Help! My Puppy is Teething

Teething can feel like torture, not just for your puppy but also for you. It’s a long, drawn out process which will have you feeling sorry for your poor pup and his painful gums, as well as tearing your hair out over the fact that he is a chewing freak and you can’t have nice things anymore.

Like humans, dogs have a first set of baby teeth which fall out to make way for their adult teeth. Most dogs start losing their puppy teeth at around four months of age; they will often swallow them which is completely natural and harmless, but you can expect to find a few around the house now and again. By the time your puppy is 8 months old they should have a full set of adult teeth.

To alleviate gum pain and help the new teeth to erupt, your puppy will take those razor sharp teeth and chew on anything that feels good. If you don’t take control of the situation your puppy might find his favourite teething aid to be a chair leg, the corner of the rug, or your favourite pair of shoes. Needless to say, when it comes to the torture of teething, you need to be prepared. These are my top teething puppy tips.

top tips for a teething puppy

Know the Signs

Keep an eye on your puppy’s body language. If there are signs of discomfort such as pawing at the muzzle, then they could well be teething. This is the time to grab some teething aids like the ones below, to help your dog get some relief from those teething aches and pains.

Ice Cubes

Hands down, ice cubes were the best thing to help Bruce with his teething. He adored crunching on an ice cube! Not only was the hard texture perfect for bringing teeth to the surface, the fact that they are freezing cold soothed his gums at the same time.


Carrots are a great healthy treat for your dog – Bruce still has them on a regular basis. They not only contain lots of dog friendly vitamins but they keep your dog’s teeth clean too. During teething, carrots soothe the gums brilliantly and they’re also fun to chew up which can prevent them from chewing things like furniture or footwear.

Rope Toys

A good rope toy should be practically indestructible. They strengthen your dogs gums, clean their teeth and provide sweet relief from teething, as well as being fun to chuck around, fetch and play tug with.


You won’t be able to get through your dog’s teething phase with your sanity intact if you don’t exercise some basic obedience training. It’s time to train ‘leave it‘ and ‘drop it‘ because you can bet your life on the fact that your pup will be grabbing anything he can for some chew time. If your dog does start chewing something he shouldn’t then make sure every time you take something away from him you replace it with something that he is allowed to chew, like a rope toy or carrot. That way, your pup knows what he is and isn’t allowed to chew on, and you will also prevent him from becoming possessive over toys and food.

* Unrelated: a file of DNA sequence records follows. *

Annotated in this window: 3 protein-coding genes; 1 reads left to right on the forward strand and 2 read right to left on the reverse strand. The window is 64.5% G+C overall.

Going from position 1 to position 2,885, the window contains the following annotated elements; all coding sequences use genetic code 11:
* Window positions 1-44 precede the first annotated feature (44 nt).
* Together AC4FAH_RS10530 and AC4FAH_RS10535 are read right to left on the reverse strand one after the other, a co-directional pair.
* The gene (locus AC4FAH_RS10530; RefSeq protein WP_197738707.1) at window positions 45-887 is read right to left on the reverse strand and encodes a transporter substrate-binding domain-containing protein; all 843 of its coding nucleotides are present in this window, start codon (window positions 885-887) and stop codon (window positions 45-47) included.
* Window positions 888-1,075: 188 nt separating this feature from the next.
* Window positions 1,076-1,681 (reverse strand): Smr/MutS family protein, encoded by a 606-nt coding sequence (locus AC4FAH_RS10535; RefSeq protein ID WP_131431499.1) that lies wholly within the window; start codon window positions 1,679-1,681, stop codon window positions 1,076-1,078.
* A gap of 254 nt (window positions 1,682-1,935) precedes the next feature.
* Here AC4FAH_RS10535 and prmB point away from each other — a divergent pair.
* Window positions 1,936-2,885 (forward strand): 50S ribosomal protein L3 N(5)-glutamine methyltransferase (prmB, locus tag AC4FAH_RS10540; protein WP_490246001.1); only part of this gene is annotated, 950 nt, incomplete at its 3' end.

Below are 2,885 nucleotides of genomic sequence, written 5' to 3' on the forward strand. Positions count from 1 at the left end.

Crate Training

Not everyone agrees with crate training, but I am a huge supporter of the practice. If you need to go out then you need to make sure that your puppy is, above all else, safe. By training him to relax in a crate when he is home alone then you put him out of harms way so that he can’t chew through wires, hurt himself, or damage your home.

What are your tips for taking care of a teething puppy?

About me

Joy Jewell is a London based dog obsessive and style connoisseur. Joy has worked in the fashion and beauty industry as a writer for nearly a decade, and decided to fuse her two loves – style and canines – to create Paws and Prada in 2014. If you would like to talk to Joy about anything from blogging to puppy training then drop her a line at [email protected] or find her on Twitter @PawsandPrada.


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Belle | Parties, Pearls and Being Precious
Reply May 1, 2015

I hadn't ever thought of carrots as a teething solution before! I've always used top toys and some of the high density plastic 'teething' bones and toys that you can buy along with a kong but I'm going to give the carrot a try for Audrey! xo

    Reply May 1, 2015

    You can freeze them too! Bruce never bothered with plastic teething toys for some reason, but he still loves a good carrot.

Lindsay Pevny
Reply May 12, 2015

Ropes are the best! Matilda never seemed to teethe too much as a puppy, she really liked these plastic bumpy teething rings. It could be because a few of her baby teeth never fell out, I might have to get them removed because tartar builds up around them. :/

    Reply May 12, 2015

    Ah, bless her! Some puppies to seem to cope better with it than others. Bruce would be fine one day and miserable the next!

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